Serena Zets, Oberlin College

I graduated early from Oberlin College in December 2021 and had a lackluster mini Zoom graduation to commemorate that. I’m excited to return to campus for the festivities and reconnect with my community there, but I do also experience a lot of COVID anxiety.

My college experiment was already challenging before the COVID-19 pandemic, but the introduction of remote learning and my lack of connection, focus, and productivity in the remote environment caused me to decide to graduate early. In the five months since I graduated, I have found that all of my fears and excitement were well-founded. I am very fortunate to be employed, housed, and financially independent this quickly after graduation, but post-grad life is still full of so many unique challenges that college doesn't prepare you for. I have been finding it most difficult to figure out how to spend my time now that I am not over-scheduled or socialized all the time. I’ve been spending a lot of time remembering and relearning what activities or hobbies sustain, fuel, and excite me and that has been very fulfilling and revelatory.

My advice to younger students is to seek connection and community at your school because those meaningful ties will stay with you beyond your four years.

Ana Sofia Barrios, Columbia University

We will be having an in-person makeup ceremony. Since they are combining both the class of 2020 and the class of 2021 [both of which had virtual ceremonies] for the [in-person] ceremony I will be attending, it will probably be a large one. While I'm not concerned about myself, I have been a bit worried about my grandparents, who are very old and are thinking of attending.

I am extremely ready to graduate. These past few years have been exhausting in many ways and I am really looking forward to having a break from dealing with the pandemic while studying and working multiple jobs all at the same time. School during most of the pandemic was all work and none of the regular college fun, so there sadly wasn't a lot to miss by the time I graduated.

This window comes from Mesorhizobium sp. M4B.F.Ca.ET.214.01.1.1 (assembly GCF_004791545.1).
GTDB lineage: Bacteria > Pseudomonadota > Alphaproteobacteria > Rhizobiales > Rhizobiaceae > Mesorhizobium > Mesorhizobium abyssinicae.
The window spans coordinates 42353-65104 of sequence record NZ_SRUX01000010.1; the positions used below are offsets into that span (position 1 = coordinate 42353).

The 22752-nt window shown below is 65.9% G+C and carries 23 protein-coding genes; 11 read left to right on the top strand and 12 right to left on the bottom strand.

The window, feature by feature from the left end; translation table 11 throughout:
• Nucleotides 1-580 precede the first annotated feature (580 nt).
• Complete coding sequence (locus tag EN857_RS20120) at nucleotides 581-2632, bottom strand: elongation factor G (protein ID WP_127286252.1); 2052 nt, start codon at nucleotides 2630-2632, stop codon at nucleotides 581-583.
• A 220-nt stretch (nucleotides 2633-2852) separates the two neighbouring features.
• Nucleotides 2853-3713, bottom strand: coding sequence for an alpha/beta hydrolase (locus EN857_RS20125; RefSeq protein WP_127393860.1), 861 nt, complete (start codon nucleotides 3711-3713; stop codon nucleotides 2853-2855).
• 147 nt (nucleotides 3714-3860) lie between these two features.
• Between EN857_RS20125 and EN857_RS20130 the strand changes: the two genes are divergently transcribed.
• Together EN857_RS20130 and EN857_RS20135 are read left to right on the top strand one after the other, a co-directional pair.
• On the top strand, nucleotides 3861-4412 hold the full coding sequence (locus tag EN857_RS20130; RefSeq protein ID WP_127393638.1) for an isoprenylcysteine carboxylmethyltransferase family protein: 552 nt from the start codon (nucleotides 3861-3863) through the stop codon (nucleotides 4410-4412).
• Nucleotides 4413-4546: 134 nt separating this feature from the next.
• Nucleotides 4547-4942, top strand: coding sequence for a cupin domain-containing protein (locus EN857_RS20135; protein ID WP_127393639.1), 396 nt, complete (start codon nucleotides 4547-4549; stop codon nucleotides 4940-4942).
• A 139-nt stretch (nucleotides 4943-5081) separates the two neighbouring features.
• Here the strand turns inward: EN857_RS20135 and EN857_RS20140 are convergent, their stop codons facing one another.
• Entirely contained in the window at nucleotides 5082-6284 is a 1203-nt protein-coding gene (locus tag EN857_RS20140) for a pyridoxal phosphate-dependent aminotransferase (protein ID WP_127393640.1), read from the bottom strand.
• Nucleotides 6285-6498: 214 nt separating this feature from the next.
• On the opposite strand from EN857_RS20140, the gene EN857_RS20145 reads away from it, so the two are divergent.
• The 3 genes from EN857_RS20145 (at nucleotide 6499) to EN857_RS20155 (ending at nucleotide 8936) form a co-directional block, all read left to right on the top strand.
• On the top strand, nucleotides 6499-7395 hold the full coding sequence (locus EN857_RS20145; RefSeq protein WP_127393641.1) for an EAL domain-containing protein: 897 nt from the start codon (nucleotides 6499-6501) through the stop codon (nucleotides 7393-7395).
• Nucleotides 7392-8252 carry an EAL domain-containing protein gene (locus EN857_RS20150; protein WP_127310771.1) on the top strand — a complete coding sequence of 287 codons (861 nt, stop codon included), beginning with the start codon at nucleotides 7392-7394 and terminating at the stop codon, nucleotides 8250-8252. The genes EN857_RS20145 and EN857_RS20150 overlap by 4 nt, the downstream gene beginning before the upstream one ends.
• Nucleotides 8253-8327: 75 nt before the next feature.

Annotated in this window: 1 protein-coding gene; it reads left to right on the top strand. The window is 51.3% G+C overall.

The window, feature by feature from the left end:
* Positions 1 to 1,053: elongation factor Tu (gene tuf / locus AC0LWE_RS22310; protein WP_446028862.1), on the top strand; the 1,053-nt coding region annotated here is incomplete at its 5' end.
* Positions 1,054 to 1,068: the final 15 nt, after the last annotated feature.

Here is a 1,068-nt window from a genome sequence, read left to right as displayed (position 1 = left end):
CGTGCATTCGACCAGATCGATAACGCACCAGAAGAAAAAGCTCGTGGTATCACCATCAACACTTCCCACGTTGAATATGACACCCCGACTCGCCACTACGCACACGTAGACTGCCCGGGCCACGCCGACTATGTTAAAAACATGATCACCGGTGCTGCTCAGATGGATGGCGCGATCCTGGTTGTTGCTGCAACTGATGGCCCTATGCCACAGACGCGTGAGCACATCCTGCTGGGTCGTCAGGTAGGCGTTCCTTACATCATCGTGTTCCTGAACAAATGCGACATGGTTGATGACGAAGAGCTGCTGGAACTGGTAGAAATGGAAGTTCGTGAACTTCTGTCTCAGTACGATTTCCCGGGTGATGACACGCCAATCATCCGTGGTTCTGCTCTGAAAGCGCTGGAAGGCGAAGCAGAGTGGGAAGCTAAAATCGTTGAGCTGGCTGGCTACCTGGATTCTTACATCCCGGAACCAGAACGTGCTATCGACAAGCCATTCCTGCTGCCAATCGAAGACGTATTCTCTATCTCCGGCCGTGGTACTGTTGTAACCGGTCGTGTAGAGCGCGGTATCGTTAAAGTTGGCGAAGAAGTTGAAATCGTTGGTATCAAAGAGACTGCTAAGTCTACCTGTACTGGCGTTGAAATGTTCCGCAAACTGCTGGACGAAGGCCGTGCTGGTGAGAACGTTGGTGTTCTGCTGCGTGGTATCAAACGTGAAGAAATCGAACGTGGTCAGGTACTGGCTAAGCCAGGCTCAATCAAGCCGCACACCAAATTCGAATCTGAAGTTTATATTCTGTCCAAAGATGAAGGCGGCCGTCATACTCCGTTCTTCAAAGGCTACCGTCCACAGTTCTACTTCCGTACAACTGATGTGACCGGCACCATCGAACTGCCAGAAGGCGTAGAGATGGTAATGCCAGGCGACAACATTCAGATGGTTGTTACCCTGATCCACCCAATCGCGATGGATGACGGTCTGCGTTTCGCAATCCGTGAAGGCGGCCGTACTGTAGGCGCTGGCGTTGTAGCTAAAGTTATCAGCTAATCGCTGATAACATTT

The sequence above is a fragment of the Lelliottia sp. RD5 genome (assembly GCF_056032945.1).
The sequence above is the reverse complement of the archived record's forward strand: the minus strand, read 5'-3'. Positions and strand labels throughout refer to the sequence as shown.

*Michaela, Louisiana Tech University

Our graduation ceremony is going to be in-person, but you can file a request for conferral of your degree in absentia if circumstances make your attendance impossible. I have fewer COVID concerns since there are going to be fewer people at my ceremony and I'm going at 9 a.m., so the room will still be fresh, but I am still pretty concerned. I’m going to have my mask on at all times except when I'm on stage and this makes me feel a bit out of place. Our school does not have mandates anymore and this is a special occasion so I don’t expect people to wear their masks and I fear that people will see me as uptight or something.

Carly Holmes, The University of Maryland, College Park

I'm definitely feeling a mixture of nervousness and excitement. On one hand, this is a scary time to graduate. Between the pandemic, political turmoil, racial and sex-based violence, an economic downturn, and war there is a lot to be nervous about. However, I am also super excited to be done with school.